HIMSS Discourages Proposed CMS Requirement to Report Patient-Level Data

 

September 1, 2011

September 1, 2011 — The HIMSS Electronic Health Record Association (EHR Association), a collaboration of 42 EHR supplier companies, in responding to the Center for Medicare and Medicare Services (CMS) proposed rules for  the Medicare Physician Fee Schedule (MPFS) and the Hospital Outpatient Prospective Payment System for 2012, asked CMS Administrator, Donald M. Berwick, MD, to reconsider its proposal to require the submission of patient-level data as it pilots electronic submissions of clinical quality measures (CQMs) based on the burden it would impose on provider organizations and other considerations. 

 
“Our comments on these lengthy proposed rules focus on issues related to electronic health records (EHRs),” said Mark Segal, PhD, EHR Association past vice chair and member of the EHR Association Executive Committee and Vice President, Government and Industry Affairs, GE Healthcare IT.  Dr. Segal went on to add, “Although we’re supportive of many of the proposed changes, we have serious concerns about the complexity and overhead of reporting discrete patient-level data for quality measures, rather than summary data, as is the case today. Other aspects of the proposed changes for 2012 make a lot of sense.  For example, allowing eligible professionals (EPs) to use either a qualified e-prescribing system or certified EHR technology for reporting helps physicians get value from their investments in health IT.”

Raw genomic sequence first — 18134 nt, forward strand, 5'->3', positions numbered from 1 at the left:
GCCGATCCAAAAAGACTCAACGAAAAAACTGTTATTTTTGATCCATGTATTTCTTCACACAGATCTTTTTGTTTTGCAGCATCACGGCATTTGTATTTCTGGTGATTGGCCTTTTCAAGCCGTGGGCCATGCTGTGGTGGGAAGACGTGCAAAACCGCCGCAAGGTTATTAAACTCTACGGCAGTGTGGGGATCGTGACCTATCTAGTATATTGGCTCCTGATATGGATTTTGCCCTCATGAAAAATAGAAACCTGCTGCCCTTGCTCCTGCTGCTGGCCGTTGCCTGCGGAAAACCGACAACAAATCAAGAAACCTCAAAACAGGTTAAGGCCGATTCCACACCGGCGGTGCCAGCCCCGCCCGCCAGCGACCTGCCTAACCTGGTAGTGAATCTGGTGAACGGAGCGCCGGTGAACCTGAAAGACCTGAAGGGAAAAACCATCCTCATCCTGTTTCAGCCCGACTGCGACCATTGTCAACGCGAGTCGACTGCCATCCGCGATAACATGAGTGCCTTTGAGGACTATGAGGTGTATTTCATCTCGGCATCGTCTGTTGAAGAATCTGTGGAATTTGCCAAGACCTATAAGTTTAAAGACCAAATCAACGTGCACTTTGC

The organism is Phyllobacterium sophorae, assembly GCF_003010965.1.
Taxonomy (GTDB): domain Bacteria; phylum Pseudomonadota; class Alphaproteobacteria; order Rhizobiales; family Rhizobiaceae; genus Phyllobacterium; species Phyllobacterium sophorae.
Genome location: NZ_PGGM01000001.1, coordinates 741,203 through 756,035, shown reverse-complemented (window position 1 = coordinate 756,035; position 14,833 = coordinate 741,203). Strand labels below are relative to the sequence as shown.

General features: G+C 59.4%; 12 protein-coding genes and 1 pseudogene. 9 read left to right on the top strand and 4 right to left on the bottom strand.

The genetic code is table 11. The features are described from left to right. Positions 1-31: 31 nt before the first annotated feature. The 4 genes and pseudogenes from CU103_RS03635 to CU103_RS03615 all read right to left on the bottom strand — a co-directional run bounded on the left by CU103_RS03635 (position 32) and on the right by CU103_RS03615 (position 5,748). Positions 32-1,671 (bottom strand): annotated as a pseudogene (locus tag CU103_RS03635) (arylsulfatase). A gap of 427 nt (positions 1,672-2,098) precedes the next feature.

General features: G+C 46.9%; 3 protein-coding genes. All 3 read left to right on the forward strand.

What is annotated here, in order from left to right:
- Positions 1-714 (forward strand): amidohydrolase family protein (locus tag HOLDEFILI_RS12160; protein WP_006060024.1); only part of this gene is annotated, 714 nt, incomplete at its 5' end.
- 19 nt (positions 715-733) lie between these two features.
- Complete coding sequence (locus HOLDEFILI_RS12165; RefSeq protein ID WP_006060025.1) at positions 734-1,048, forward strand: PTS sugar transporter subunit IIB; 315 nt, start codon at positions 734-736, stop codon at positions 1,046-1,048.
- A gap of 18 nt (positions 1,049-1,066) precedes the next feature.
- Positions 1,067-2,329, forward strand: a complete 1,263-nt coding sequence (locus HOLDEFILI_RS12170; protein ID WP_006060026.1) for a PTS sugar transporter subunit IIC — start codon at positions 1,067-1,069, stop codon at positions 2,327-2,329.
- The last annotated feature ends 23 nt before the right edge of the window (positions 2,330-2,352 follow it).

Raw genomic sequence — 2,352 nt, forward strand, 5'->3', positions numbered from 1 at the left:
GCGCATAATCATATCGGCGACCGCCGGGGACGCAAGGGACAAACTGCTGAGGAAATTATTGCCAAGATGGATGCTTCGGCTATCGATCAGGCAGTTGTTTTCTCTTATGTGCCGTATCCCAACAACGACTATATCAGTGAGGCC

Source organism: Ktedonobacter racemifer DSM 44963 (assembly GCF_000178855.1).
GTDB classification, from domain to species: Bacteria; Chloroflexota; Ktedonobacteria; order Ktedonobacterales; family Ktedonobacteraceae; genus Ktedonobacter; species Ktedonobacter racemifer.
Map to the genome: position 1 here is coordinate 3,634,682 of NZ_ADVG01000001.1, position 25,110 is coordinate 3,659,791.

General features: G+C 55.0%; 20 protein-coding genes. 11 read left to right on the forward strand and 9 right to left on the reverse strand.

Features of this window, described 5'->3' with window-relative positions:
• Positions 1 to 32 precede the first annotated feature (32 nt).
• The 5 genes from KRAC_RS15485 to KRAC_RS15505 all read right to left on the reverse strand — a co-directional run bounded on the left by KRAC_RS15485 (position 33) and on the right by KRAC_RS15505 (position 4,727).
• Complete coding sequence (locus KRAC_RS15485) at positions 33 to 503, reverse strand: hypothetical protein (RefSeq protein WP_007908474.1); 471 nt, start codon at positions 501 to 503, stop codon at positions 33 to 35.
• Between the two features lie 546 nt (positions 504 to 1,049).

The Association also expressed strong support for CMS’ stated intent to align the Medicare Physician Quality Reporting System (PQRS) and EHR incentive program quality measures and reporting approaches, as well as the general intent to pilot electronic reporting of quality measures and the continuation of the current EHR incentive program attestation approach for quality measure reporting.
 
“In the current environment, providers must understand and comply with several new programs, so it’s important that elements that are proven and operational be maintained in order to minimize uncertainty and maximize the value of prior technology investments,” added Leigh C. Burchell, Vice President of Government Affairs for Allscripts and Chair of the Association’s Public Policy Workgroup. “Therefore, we would like CMS to reconsider its decision not to use the Physician Quality Reporting Initiative (PQRI) XML format to convey aggregate quality measures data from EHRs for electronic reporting as part of the EHR incentive program, and instead to use for the pilot (and likely beyond the pilot) a relatively untested measure electronic submission format that focuses on patient-level data.  We also ask CMS to make other changes to their proposed pilots that would encourage wider participation,” Ms. Burchell concluded. 
 
The full text of the Association’s comments on both the physician and hospital proposals at www.himssehra.org.

 

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